Please use this identifier to cite or link to this item: https://scholarbank.nus.edu.sg/handle/10635/223002
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dc.titleHIDDEN RISKS ASSOCIATED WITH FINANCIALLY ENGINEERED REITS: FINDINGS FROM SREITS
dc.contributor.authorCRISPIN WILLIAM FRANCIS
dc.date.accessioned2015-06-02T04:11:21Z
dc.date.accessioned2022-04-22T18:23:25Z
dc.date.available2019-09-26T14:14:09Z
dc.date.available2022-04-22T18:23:25Z
dc.date.issued2015-06-02
dc.identifier.citationCRISPIN WILLIAM FRANCIS (2015-06-02). HIDDEN RISKS ASSOCIATED WITH FINANCIALLY ENGINEERED REITS: FINDINGS FROM SREITS. ScholarBank@NUS Repository.
dc.identifier.urihttps://scholarbank.nus.edu.sg/handle/10635/223002
dc.description.abstractIn recent years, Real Estate Investment Trusts (REITs) and real estate Business Trusts in Singapore (collectively termed as SREITs) have increasingly used financial engineering such as income support and asset revaluations to boost financial performance. This study assesses the risks associated with financially engineered SREITs. Our empirical strategy applies multivariate regression techniques to examine the returns on such SREITs, controlling for the factors that may affect performance. Using data from 2002 to 2014, we find that financial engineering did not significantly affect nominal returns. On a risk-adjusted basis however, financially engineered SREITs significantly underperformed their non-financially engineered counterparts. Furthermore, SREITs with any form of financial engineering tended to perform worse than non-financially engineered SREITs on the 1st day IPO (Initial Public Offer), strongly suggesting that large shareholders, pre-IPO, were selling off their shares upon IPO. We derived the implied rental growth needed by the currently financially engineered SREITs to reach the supported levels of rental income. We find that the implied rental growth might be difficult to obtain in the current market conditions and hence, shareholders’ wealth is at risk. This paper highlights the dangers of financial engineering to shareholders of the SREITs, many whom are retail investors that may be unaware of the hidden risks associated with financial engineering. A key implication is the importance of stronger governance and instituting more checks and balances to safeguard both the interests of unsophisticated investors and the reputation of the Singapore SREIT market.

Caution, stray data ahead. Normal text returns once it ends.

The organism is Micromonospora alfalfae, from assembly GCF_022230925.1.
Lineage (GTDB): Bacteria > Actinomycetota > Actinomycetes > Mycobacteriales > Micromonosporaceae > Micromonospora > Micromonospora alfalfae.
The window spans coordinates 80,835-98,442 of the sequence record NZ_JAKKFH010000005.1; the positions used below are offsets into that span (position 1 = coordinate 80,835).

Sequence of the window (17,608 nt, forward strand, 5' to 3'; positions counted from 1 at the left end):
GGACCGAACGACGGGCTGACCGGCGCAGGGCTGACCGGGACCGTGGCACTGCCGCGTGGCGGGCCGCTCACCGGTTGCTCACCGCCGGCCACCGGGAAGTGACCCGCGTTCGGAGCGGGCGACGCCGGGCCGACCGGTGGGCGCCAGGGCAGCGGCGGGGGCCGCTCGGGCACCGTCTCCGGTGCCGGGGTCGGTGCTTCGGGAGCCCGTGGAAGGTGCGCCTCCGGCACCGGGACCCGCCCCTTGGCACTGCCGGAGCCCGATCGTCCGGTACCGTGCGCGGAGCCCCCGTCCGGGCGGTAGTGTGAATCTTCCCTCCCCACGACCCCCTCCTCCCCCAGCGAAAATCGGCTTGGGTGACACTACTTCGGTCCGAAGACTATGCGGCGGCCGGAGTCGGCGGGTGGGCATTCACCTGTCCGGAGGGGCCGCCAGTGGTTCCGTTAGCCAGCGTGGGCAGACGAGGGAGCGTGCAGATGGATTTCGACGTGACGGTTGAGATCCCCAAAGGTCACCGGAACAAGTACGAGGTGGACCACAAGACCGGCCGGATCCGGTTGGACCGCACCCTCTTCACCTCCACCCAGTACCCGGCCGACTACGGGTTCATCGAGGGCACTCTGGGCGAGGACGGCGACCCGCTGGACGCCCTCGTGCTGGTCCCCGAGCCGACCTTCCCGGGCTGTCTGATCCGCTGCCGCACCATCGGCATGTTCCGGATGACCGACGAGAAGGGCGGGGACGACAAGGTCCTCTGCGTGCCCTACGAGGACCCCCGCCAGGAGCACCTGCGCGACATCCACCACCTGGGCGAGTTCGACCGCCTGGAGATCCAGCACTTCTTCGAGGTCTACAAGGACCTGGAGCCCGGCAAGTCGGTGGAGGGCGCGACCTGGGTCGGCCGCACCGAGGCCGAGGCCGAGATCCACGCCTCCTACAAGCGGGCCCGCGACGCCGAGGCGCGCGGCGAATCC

dc.language.isoen
dc.sourcehttps://lib.sde.nus.edu.sg/dspace/handle/sde/3022
dc.subjectReal Estate
dc.subjectRE
dc.subjectLum Sau Kim
dc.subject2014/2015 RE
dc.subjectBusiness Trusts
dc.subjectFinancial engineering
dc.subjectIncome support
dc.subjectReal Estate Investment Trusts
dc.subjectREITs
dc.subjectRent guarantee
dc.typeDissertation
dc.contributor.departmentREAL ESTATE
dc.contributor.supervisorLUM SAU KIM
dc.description.degreeBachelor's
dc.description.degreeconferredBACHELOR OF SCIENCE (REAL ESTATE)
dc.embargo.terms2015-06-03
Appears in Collections:Bachelor's Theses

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